“It's obvious when someone's done their research. You don't need to know our whole history but we see your familiarity with the firm as a good indicator of your interest.”
The firm sorts summer associates into particular practice groups, but it's not frowned upon to sample work from others if you're interested. An online assignment system gives summers an idea of how long tasks will take and gives them some autonomy over what they pick up, and Foley prefers them to get a varied experience across the program.
A roughly 1:1 partner-to-associate ratio means it's more difficult to hide in the crowd than at some other firms, and Foley expects everybody to pitch in. That said, they also want summer associates to use the resources and attorneys around them – the majority of each entry-level class comes from the program so it's an ideal opportunity to get to know the folks at Foley.
Notable summer events: firm-wide summer associate retreat, theater, ball games and boat rides.
Top tips for this stage:
“I definitely encourage summers to literally tell senior associates and partners that they’d like to work with them, sometimes they don't realize it's okay to approach people here like that.”
“Take advantage of your mentor and summer program coordinators as you navigate the summer program - they’re eager to help you and can be a tremendous resource!”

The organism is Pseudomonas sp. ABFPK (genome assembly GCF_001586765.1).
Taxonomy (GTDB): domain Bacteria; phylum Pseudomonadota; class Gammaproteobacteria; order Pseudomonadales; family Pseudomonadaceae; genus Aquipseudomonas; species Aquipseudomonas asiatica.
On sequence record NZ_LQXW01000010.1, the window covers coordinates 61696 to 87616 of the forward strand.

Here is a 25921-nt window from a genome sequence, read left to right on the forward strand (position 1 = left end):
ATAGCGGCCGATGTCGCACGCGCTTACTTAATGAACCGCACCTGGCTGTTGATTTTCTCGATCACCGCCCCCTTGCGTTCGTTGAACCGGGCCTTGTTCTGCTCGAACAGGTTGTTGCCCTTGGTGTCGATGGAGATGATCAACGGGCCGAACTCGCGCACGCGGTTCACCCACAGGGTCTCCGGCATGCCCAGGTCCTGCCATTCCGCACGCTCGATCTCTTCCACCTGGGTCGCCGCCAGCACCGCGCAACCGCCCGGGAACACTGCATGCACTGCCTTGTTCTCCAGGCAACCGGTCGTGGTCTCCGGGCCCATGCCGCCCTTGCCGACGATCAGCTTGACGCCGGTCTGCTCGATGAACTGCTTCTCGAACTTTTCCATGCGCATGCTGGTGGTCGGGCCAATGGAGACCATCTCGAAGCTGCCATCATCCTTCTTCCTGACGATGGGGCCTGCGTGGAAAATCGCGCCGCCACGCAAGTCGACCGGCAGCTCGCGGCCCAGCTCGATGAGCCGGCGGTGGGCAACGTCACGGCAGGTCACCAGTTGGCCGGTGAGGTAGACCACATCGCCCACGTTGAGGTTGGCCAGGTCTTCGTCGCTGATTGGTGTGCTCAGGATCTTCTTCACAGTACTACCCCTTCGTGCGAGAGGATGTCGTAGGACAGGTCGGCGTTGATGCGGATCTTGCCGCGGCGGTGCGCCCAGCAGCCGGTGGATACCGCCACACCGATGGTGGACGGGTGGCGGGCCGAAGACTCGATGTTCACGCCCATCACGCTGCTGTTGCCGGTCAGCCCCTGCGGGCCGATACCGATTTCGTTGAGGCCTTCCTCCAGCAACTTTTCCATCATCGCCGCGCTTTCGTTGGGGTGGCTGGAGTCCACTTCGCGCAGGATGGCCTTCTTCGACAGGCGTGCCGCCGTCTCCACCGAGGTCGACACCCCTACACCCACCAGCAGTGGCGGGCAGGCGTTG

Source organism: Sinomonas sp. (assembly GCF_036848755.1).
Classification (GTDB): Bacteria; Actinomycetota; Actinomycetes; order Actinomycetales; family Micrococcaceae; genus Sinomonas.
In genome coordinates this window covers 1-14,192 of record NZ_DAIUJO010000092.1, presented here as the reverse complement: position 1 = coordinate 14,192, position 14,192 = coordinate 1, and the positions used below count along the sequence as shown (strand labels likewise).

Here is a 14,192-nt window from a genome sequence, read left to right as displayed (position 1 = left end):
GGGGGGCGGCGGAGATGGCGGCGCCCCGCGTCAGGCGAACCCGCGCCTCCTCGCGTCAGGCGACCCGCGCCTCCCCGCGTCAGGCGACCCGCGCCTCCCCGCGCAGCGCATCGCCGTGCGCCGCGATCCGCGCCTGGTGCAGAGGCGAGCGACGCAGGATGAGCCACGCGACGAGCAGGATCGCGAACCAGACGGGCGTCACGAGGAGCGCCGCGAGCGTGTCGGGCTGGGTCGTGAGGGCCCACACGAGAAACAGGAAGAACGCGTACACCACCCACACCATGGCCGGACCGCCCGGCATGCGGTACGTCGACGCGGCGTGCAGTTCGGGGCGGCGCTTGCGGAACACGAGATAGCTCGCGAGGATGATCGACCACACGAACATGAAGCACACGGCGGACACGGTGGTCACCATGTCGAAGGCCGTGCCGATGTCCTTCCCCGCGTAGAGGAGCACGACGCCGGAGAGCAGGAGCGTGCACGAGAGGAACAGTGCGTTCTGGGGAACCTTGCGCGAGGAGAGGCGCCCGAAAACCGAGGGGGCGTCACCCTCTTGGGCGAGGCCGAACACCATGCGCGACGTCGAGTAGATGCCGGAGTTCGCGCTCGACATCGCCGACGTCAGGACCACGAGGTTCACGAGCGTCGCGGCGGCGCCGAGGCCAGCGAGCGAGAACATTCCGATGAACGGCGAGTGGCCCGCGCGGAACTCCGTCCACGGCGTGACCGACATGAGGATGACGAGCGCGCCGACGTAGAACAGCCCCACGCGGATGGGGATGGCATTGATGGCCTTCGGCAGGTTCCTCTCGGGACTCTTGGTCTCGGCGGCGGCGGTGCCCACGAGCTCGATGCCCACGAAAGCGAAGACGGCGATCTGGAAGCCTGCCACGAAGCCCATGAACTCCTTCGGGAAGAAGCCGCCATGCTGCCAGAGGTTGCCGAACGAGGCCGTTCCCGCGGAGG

Foley & Lardner LLP
777 East Wisconsin Avenue,
Main areas of work
With more than 1000 attorneys spread across 22 domestic offices and three international offices, Foley’s market-leading platform includes business law, intellectual property and litigation. Adding depth to our bench strength, we focus on four primary sectors: Energy, Health Care & Life Sciences, Innovative Technology, and Manufacturing.
Foley provides award-winning business and legal insight to clients across the country and around the world. Creating legal strategies that help meet our clients’ needs today — and anticipate their challenges tomorrow — Foley is continually recognized by our clients and the legal industry for our exceptional client service, thought-leadership, value and innovative strategy.